Working in web development has never been more exhilarating! The internet age is alive and thriving better than ever before. For that, we can thank web developers. They’re the engine powering humanity’s surge into the future. Web development professionals design, build, implement, and maintain the websites we use every day. From exquisite aesthetics to managing the massive amounts of data being transferred throughout the web, web developers reside firmly at the forefront of modern technology.
And that’s only half the excitement…
The job market for web developers is in extremely high demand. According to the Bureau of Labor Statistics (BLS), job opportunities in web development are projected to grow 13% by 2030. In short, as technology advances the need for web developers increases. And that’s why there’s so much career potential for those interested in web dev.
So, to shed a little light on this captivating industry, we’ve put together a guide on how to become a web developer and kick off your web development career.
What Do Web Developers Do?
Web developers — also referred to in other circles as programmers, engineers, or coders — are responsible for creating, developing, and maintaining websites and web applications. They blend creativity with conceptual problem solving to create a web environment that’s easy for internet users to use and become familiar with. Each website is built to be aesthetically pleasing, effective, and most importantly, safe.
Now, all a website’s bells and whistles didn’t come without some elbow grease. There is a process to launching a web developer career. We’re here to break it down.
Steps for Becoming a Web Developer
Step 1: Learn the Basics
Many aspiring web developers enroll in technical schools to kick off the learning process as they offer an excellent jumping-off point into the web development world.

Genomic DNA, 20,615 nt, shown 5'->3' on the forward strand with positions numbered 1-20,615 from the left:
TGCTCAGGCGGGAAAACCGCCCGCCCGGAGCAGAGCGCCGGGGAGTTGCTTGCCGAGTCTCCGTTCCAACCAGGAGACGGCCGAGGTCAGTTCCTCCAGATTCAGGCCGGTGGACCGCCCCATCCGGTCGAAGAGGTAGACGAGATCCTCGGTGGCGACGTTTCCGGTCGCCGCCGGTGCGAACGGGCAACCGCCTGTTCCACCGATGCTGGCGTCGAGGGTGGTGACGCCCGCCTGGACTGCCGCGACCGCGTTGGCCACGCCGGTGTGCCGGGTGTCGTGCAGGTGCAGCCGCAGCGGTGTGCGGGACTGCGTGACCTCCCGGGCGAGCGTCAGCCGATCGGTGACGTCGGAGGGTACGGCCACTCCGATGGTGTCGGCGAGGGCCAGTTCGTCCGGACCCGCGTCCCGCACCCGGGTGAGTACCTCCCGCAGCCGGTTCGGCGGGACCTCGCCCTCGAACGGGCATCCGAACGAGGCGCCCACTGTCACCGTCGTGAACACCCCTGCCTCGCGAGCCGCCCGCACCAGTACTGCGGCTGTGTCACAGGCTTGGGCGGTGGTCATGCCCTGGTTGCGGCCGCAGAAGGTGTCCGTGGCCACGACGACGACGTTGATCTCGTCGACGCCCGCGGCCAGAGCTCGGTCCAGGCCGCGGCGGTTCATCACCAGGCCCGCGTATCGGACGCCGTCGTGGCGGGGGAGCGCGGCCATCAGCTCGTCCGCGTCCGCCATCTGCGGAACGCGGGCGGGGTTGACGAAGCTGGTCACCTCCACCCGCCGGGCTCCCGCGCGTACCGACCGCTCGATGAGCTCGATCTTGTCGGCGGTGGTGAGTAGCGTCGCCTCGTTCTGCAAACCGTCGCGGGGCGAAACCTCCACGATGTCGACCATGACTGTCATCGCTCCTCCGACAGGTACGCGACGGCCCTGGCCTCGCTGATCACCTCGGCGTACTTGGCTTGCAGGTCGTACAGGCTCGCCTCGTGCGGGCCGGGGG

Obtaining a certificate from a technical school provides you with extensive knowledge, is fully immersive, and helps you network with other new and established web development professionals. Kenzie Academy’s academia focuses heavily on teaching job-ready skills as efficiently as possible. Our programs are conducive to the success of your new tech journey. You can read how education is the best first step.
Step 2: Choose Your Path
Because websites are inherently complex, developers typically focus on frontend, backend, or full-stack web development. Each specialty requires its own separate skill set.
- A frontend developer writes code for the frontend (or user-facing) side of a website. While design refers to the visuals of the website, frontend development refers to how that design is implemented on the web. Everything users see, click, and touch is created by frontend developers using languages, frameworks, and designs.
- A backend developer is responsible for building and maintaining the technology that powers the user-facing side of a website. Using their backend code, this type of developer adds utility to everything frontend designers create. You can’t have one without the other. Successfully getting data from the user’s interactions on the frontend, changing it into a more useful format, and making sure it’s stored correctly in a database are just a few of the backend developer’s many responsibilities.
- A full-stack developer has a firm grasp of how every intricate piece of the web development process operates individually and in symphony with other parts. With this knowledge, they can provide development strategies and best practices. A full-stack developer is considered a “big picture” role because of their understanding of client and server-side best practices.
- To learn more about this type of development specifically, check out our post that lays out the details of what a full-stack developer actually is.